* the beneficiary of a pending or approved immediate relative visa petition;
* the beneficiary of a pending or approved family-based visa petition, including both the principal beneficiary and any derivative beneficiaries.

The requirements for section 204(l) relief are the same, regardless of whether the petition or application was pending or approved when your relative died. If a case is pending or approved, you can make the request to USCIS. The information we need to process your request is the same. The way we process requests for relief is slightly different, however.

If your relative dies while the petition is pending, you should specifically ask USCIS “to approve the petition under section 204(l),” despite your relative’s death.

If your relative dies after the petition (for example, Forms I-130 or I-140) is approved, you should specifically ask USCIS “to reinstate the approval of the petition under section 204(l).”

What happens if I die before the immigrant I’m sponsoring gets a green card?

Your beneficiary could be eligible to seek relief under INA Section 204(l) which permits the approval of a relative petition as well as any adjustment application if the alien seeking the benefit:
– resided in the US when the qualifying relative died;
– Continues to reside in the US on the date of the decision on the pending petition or application; and is at least one of the following:
* the beneficiary of a pending or approved immediate relative visa petition;
* the beneficiary of a pending or approved family-based visa petition, including both the principal beneficiary and any derivative beneficiaries.

If you die while the petition is pending, your relative should specifically ask USCIS “to approve the petition under section 204(l),” despite your death.

If you die after the petition (for example, Forms I-130 or I-140) is approved, your relative should specifically ask USCIS “to reinstate the approval of the petition under section 204(l).”

If my petitioning relative dies, can I still immigrate?

You may be eligible to seek relief under INA Section 204(l) which permits the approval of a relative petition as well as any adjustment application if you:
– Resided in the US when the qualifying relative died;
– Continues to reside in the US on the date of the decision on the pending petition or application; and is at least one of the following:
* the beneficiary of a pending or approved immediate relative visa petition;
* the beneficiary of a pending or approved family-based visa petition, including both the principal beneficiary and any derivative beneficiaries.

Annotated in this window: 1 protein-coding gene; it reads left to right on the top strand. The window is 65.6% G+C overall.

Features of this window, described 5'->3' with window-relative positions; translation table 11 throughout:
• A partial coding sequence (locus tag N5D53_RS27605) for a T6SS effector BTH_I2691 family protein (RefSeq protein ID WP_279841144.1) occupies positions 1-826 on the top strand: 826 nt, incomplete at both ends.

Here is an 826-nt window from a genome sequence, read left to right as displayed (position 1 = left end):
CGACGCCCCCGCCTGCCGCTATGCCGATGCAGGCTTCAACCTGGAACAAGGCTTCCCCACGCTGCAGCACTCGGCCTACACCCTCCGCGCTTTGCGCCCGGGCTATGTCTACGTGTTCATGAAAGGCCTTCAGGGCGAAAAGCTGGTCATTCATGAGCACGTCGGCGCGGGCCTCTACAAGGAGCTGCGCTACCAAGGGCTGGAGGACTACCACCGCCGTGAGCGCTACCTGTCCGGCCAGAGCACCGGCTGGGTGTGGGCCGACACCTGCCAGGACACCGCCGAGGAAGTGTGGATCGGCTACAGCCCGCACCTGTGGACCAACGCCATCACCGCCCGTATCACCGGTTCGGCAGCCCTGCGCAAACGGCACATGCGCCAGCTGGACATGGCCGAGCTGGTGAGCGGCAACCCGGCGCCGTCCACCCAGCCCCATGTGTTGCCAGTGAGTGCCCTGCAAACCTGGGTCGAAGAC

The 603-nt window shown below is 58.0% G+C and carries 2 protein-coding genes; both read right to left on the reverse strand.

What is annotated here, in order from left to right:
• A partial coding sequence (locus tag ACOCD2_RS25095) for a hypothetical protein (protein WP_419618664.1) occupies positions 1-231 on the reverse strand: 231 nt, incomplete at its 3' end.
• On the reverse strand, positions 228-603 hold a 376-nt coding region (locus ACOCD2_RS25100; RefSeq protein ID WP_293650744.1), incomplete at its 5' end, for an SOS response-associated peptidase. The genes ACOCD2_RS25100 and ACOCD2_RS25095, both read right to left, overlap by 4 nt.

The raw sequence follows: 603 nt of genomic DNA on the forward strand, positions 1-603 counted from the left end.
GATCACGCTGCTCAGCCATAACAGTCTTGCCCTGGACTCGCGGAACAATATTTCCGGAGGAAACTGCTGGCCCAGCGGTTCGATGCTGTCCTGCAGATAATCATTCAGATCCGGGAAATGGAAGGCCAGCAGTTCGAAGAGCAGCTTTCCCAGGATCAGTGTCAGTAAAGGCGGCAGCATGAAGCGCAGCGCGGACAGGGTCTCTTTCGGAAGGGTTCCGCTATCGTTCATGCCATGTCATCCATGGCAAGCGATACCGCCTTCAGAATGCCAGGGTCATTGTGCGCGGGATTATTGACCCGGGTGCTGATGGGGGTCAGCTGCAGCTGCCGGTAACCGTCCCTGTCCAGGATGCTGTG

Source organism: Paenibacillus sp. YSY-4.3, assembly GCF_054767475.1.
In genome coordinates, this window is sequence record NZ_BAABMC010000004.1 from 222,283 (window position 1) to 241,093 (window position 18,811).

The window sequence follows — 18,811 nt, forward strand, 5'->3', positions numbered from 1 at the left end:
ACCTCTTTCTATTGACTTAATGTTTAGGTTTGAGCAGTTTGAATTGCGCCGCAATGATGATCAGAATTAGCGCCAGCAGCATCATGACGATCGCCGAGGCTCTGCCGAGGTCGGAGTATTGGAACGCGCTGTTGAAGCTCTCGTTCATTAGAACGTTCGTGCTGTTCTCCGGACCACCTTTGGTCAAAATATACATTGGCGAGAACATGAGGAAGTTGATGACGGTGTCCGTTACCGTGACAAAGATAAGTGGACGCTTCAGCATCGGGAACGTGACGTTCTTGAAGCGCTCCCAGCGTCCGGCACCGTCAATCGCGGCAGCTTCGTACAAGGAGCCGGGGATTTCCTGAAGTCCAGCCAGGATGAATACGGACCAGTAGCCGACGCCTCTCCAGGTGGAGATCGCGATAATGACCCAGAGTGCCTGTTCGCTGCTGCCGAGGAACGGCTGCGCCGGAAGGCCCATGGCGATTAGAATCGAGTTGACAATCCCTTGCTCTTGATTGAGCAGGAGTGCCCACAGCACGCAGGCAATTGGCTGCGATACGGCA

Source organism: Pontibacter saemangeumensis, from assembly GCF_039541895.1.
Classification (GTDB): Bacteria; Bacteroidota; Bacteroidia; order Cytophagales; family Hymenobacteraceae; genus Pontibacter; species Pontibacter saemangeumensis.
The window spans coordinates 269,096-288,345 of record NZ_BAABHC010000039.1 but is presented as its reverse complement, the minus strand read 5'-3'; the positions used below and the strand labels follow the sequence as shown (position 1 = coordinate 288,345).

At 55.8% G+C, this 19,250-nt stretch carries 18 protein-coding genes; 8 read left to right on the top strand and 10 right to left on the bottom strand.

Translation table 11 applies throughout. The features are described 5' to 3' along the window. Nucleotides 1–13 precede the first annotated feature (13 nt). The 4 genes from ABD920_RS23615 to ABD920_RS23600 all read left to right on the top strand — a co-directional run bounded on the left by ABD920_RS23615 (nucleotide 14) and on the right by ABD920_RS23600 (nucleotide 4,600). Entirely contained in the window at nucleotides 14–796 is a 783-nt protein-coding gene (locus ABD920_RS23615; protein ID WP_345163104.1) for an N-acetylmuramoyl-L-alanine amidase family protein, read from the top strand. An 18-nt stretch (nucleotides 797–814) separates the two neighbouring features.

The requirements for section 204(l) relief are the same, regardless of whether the petition or application was pending or approved when your relative died. If a case is pending or approved, you can make the request to USCIS. The information we need to process your request is the same. The way we process requests for relief is slightly different, however.

If your relative dies while the petition is pending, you should specifically ask USCIS “to approve the petition under section 204(l),” despite your relative’s death.

If your relative dies after the petition (for example, Forms I-130 or I-140) is approved, you should specifically ask USCIS “to reinstate the approval of the petition under section 204(l).”

How do I apply for relief under INA Section 204(l)?

When you request section 204(l) relief, you must include:

  • Your name, your deceased relative’s name, and the names of any other beneficiaries on the same petition;
  • Your alien registration number (A-number), if you have one;
  • Your deceased relative’s A-number, if he or she had one;
  • The A-number for any other beneficiaries, if they have one;
  • The receipt number on your petition or application;
  • Your relative’s death certificate (a certified translation is required, if not in English);
  • Proof of your residence (examples include, but are not limited to: lease/mortgage, utility bills, pay stubs, school records, etc.) at the time of your relative’s death up until the present time (note: only one of the beneficiaries on a petition with derivatives needs to meet the residence requirement); and
  • Form I-864, Affidavit of Support Under Section 213A of the Act, from a substitute sponsor or Form I-864W, Intending Immigrant’s Affidavit of Support Exemption, if applicable.

If your Form I-130 was pending when your relative died and at least one beneficiary, or derivative beneficiary, resided in the United States when your relative died and continues to reside in the United States then send your written request to the USCIS office currently processing your case (the address is on the receipt notice (Form I-797) or, if USCIS transferred the case to a different office, send your request to the new office listed on the transfer notice).

If your Form I-130 was already approved when your relative died AND you are not ready and/or able to file Form I-485 yet, then send your written request to the office that approved your petition.